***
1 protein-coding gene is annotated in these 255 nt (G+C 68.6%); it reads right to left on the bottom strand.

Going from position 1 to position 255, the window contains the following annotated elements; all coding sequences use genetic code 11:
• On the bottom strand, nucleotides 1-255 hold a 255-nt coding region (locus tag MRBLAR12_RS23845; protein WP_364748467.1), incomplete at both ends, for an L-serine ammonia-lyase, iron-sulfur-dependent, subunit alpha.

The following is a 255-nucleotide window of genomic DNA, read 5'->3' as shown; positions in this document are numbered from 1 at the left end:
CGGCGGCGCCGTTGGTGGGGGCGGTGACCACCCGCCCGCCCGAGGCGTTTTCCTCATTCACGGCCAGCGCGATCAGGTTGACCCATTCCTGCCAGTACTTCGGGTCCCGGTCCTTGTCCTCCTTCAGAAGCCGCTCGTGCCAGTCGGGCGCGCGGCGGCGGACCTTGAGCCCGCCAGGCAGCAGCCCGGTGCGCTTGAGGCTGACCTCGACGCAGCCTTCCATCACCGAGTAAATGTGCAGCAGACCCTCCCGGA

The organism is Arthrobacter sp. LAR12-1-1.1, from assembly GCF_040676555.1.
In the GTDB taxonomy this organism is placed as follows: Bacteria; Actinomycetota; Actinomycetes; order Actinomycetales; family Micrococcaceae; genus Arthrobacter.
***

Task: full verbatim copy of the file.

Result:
1 protein-coding gene is annotated in these 255 nt (G+C 68.6%); it reads right to left on the bottom strand.

Going from position 1 to position 255, the window contains the following annotated elements; all coding sequences use genetic code 11:
• On the bottom strand, nucleotides 1-255 hold a 255-nt coding region (locus tag MRBLAR12_RS23845; protein WP_364748467.1), incomplete at both ends, for an L-serine ammonia-lyase, iron-sulfur-dependent, subunit alpha.

The following is a 255-nucleotide window of genomic DNA, read 5'->3' as shown; positions in this document are numbered from 1 at the left end:
CGGCGGCGCCGTTGGTGGGGGCGGTGACCACCCGCCCGCCCGAGGCGTTTTCCTCATTCACGGCCAGCGCGATCAGGTTGACCCATTCCTGCCAGTACTTCGGGTCCCGGTCCTTGTCCTCCTTCAGAAGCCGCTCGTGCCAGTCGGGCGCGCGGCGGCGGACCTTGAGCCCGCCAGGCAGCAGCCCGGTGCGCTTGAGGCTGACCTCGACGCAGCCTTCCATCACCGAGTAAATGTGCAGCAGACCCTCCCGGA

The organism is Arthrobacter sp. LAR12-1-1.1, from assembly GCF_040676555.1.
In the GTDB taxonomy this organism is placed as follows: Bacteria; Actinomycetota; Actinomycetes; order Actinomycetales; family Micrococcaceae; genus Arthrobacter.